I ran across these videos on Justin Taylor's blog last weekend. Dr. Peter Williams presents some really interesting analysis of details like the names and geography in the canonical gospels as compared with non-canonical gospels. And presents a very compelling case for the gospels being (as Christians contend) written by eyewitnesses, as opposed to (as critics such as Bart Ehrman allege) being written decades after the fact by non-eyewitnesses in far-flung locations.

I highly recommend them to your viewing ...

Sanctification is inevitable ... but how is it experienced?

This is a follow-up to this post, made this past Sunday.

When the theological statement is made that the truly justified are being sanctified, it's fairly common for people to react in one of the two following ways:

(1) I continually fall into sin "X", therefore I'm not being sanctified, therefore I must not be justified.
(2) I'm a Christian, therefore I'm justified, and if it's inevitable that I'll be sanctified, then I won't make any effort - I'll just wait until it happens.

Both of these reactions have in common that they reason invalidly from a true theological statement to untrue experiential conclusions. Let's unpack that more slowly:

For reaction (1) above, the person is looking at their present state of imperfection and trying to conclude something about their state of justification on the basis of that state of imperfection. But this reasoning is invalid, because justification is by faith in Christ alone, independent of works (Romans 3:28). In this life we will always be in a state of imperfection, so if we were to reason solely from the fact that we still see ourselves sinning we could conclude that no-one is justified. We do need to be a little careful here, though, because we're told in many places (e.g., 1 John 2:3-6, 3:3-6) that the one who is born of God does not continue to sin. Doesn't this mean that we should use our works to assess our state of salvation? Well, yes and no. When we sin (which we will do often - some might say continually), we will have one of two reactions: either to excuse ourselves or to judge ourselves, repent, and to cling to Jesus in faith that His sacrifice covers all sin. The process of sanctification is principally the process of becoming increasingly dependent on Jesus in faith and love.

Reaction (2) above makes the invalid assumption that because sanctification is inevitable that it therefore requires no effort. Nothing could be further from the truth. We are to make every effort (2 Peter 1:5-10) to "make our calling and election sure". But to what end should we be directing our effort? Is our sanctification a matter of works but our justification a matter of faith? God forbid! Our salvation is a matter of faith in Christ from beginning to end. We must look to Jesus and away from our radical self-dependency and our addiction to self-justification. As we place Jesus always before our eyes in faith and love (this is where our effort should be spent -- but paradoxically, true faith and love can only be produced by God!) and renounce ourselves and our desires, the Holy Spirit will bring forth the fruit of holiness and obedience to God.

May the Lord sanctify our hearts to pursue Him and His righteousness alone, forgetting what lies behind and pressing on for the prize of the upward call.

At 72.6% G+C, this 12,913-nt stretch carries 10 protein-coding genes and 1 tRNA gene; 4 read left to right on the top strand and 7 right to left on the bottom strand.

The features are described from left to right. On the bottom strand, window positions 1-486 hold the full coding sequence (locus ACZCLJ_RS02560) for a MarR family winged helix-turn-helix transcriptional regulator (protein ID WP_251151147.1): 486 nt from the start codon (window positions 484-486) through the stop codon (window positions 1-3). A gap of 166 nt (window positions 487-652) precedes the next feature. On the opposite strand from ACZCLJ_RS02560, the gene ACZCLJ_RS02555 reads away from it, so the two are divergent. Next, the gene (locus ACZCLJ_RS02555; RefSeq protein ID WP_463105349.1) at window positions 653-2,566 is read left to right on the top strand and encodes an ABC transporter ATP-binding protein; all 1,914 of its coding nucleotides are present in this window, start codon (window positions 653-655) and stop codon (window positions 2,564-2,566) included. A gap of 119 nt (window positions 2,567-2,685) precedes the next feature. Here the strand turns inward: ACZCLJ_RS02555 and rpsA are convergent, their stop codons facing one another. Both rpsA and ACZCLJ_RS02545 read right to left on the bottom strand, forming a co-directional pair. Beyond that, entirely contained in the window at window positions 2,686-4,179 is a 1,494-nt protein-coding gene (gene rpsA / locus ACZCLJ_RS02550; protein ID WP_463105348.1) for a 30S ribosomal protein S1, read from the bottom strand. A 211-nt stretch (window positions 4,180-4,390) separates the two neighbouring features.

Sunday, June 12, 2011

Perfected For All Time ...

"For by a single offering He has perfected for all time those who are being sanctified." Heb 10:14

The doctrine of justification and sanctification are brought together in this remarkable verse. 

First, "He has perfected for all time ...". A single, definite, historical act has accomplished an eternal perfection.

But this act has accomplished this for "those who are being sanctified".  The verb tense here is present continual. Being sanctified is an ongoing process.

So, those who are being sanctified have been perfected for all time. This might appear at first to be a kind of contradiction. How can one be simultaneously perfected and still "being sanctified"?

A couple of possible answers:

(1) The end state is certain for those who are being sanctified. That is, Jesus initiated an inevitable process for those who are being sanctified. Said another way, "For those whom He foreknew He also predestined to be conformed to the image of His Son, in order that He might be the firstborn among many brethren. And those whom He predestined He also called, and those whom He called He also justified, and those whom He justified He also glorified." (Rom 8:29-30). Jesus will ensure that all of His people will persevere until the end.

(2) In this life, the fact of justification (i.e., the fact that a person has been made perfect) is made evident through the ongoing process of sanctification. That is, only those who are being sanctified are justified. That is, "if anyone would come after me, let him deny himself and take up his cross daily and follow me." (Luke 9:23). The process of sanctification is the daily process of self-denial and the setting apart or dedication of the entire self to the use of our Lord.

In fact, these two explanations are related. The daily act of will that denies the self is rooted in a real faith that it's inevitable that God will complete the process that He's already begun. "And I am sure of this, that He Who began a good work in you will bring it to completion at the day of Jesus Christ." (Philippians 1:6).